What a week I just had. Every year, I go to this conference in Grove City, PA. It’s technically called the Berean Christian Conference, but they’ve been having it at Grove City college for like 60 years, and everyone just calls it the Grove City conference (though I’m sure the college itself, which hosts many conferences, calls it by its official name). It’s not a conference you’ve ever heard of – it’s not flashy and big. Between 200-300 people come in a given year. It’s got no staff, it’s run entirely by volunteers every year. It’s sort of patched together by about four major church groups (Vermont, Chicago, Minneapolis, and Wassau, WI), although it’s got some bigger delegations now from California and Texas too. And there’s the crowd from Buffalo, NY, who come every year as well. It’s a family reunion for at least half the people who come, although I’m not related to any of the big groups, just my mom, and my siblings when they come.
It’s a big commitment to go every year. Financially, and schedule-wise – the conference is always held the week of the Fourth of July. A few years ago, I was telling B about how this conference was essentially my only spiritual home for most of my childhood/teen years, and he made some comment about how sometimes we have to let childhood traditions go. And I rejoined with “And sometimes you don’t let them go at all, because they’re AWESOME.” I was having another conversation with another conference goer who was wondering if he should let the conference go, and while I can’t speak into any one person’s particular call to this conference, I wanted to offer my thoughts and thanks for it here, because it means a lot to me.
1. Stability. The conference is the most stable thing in my life, across the decades, aside from my grandparent’s (on my mother’s side) marriage. The same people have been coming for 60 years. New people come every year, either because they’re born into the conference, they marry into it, or their friends bring them along, but I can always count on meeting up with lots of old friends. In some ways, and at some times more than others, the conference feels more like my family than my family – the place where I’m always welcome, the place where people are disappointed if I don’t come, the place that has always been there for me. The place where people STAY.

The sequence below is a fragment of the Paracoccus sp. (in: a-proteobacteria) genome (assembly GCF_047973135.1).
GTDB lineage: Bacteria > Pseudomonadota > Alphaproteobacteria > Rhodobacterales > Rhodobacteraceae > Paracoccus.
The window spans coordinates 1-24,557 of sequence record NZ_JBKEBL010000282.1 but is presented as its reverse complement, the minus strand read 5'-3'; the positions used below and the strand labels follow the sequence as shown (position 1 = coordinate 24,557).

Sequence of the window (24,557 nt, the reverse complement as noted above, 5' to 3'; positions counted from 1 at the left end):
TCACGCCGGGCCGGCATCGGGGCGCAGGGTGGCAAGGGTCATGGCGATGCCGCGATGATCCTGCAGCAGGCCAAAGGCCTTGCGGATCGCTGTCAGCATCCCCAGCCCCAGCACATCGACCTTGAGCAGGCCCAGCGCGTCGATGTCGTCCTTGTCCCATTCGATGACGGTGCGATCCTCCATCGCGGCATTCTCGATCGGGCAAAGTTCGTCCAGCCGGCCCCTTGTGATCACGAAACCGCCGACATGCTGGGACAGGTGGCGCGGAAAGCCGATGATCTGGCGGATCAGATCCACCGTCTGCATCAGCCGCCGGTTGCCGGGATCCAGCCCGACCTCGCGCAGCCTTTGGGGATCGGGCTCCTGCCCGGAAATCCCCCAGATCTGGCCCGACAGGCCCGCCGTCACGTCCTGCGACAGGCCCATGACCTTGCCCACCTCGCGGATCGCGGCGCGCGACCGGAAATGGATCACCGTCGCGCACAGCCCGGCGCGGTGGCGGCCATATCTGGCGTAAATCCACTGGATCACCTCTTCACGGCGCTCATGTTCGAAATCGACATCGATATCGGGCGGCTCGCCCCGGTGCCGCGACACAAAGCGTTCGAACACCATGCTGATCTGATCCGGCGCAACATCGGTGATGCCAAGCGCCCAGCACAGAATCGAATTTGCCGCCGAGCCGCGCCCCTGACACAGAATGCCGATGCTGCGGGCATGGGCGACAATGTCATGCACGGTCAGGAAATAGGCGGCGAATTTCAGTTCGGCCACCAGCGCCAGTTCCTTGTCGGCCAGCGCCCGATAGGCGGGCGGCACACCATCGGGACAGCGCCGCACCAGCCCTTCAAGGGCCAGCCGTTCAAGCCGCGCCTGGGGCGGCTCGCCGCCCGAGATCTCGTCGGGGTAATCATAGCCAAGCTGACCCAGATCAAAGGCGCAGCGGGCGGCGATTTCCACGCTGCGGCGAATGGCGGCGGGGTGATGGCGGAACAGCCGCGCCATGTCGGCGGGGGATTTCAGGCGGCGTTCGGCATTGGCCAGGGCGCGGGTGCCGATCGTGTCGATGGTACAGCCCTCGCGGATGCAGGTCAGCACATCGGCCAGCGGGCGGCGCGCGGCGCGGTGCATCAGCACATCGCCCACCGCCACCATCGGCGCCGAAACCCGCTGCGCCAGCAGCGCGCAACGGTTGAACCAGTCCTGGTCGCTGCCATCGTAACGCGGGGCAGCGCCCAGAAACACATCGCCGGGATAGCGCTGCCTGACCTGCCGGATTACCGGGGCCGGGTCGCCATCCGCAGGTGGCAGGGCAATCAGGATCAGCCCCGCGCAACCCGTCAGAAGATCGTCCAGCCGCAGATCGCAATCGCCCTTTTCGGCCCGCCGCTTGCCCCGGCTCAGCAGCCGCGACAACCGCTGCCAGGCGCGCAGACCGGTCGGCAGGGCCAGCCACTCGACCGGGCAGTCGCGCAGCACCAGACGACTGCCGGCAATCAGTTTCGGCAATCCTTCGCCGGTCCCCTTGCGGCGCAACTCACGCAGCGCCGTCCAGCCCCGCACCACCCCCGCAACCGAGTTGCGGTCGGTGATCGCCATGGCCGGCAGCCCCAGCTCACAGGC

2. Intergenerational diversity. Grove City is the only place where I’ve found steady, genuine friendships with people both much younger and much older than I. In most of the rest of my life, my “crowd” is largely my age, and often also interested in most of the things I’m interested in. This year, in addition to hanging out with people my age, I made a point to sit and talk with several retired couples, a group of teenagers (a demographic I avoid as much as possible in the rest of my life, but these particular teenagers were pretty cool), and an 8 year old boy with whom I have a very serious Settlers of Catan date at next year’s conference. I’m not kidding about that last one. The gauntlet has been thrown. He’s going down.
3. Political diversity. The conference is largely conservative, as most serious Christian conferences tend to be these days (with the notable exception of the excellent Wild Goose Festival), but there is a curious phenomenon that happens at Grove City that I haven’t seen anywhere else to nearly the same extent. Because the same people come every year, and have been coming every year for decades, and are related to half the other people there – because of that stability – there is an open diversity of opinions across the political spectrum that I don’t find in other places. In the other churches and conferences where I’ve been, either the opinions aren’t as diverse, or people aren’t as open about them, because they don’t want to be ostracized. Or there exists a diversity of opinion within the congregation or the attendees, but the leadership is very much one-sided.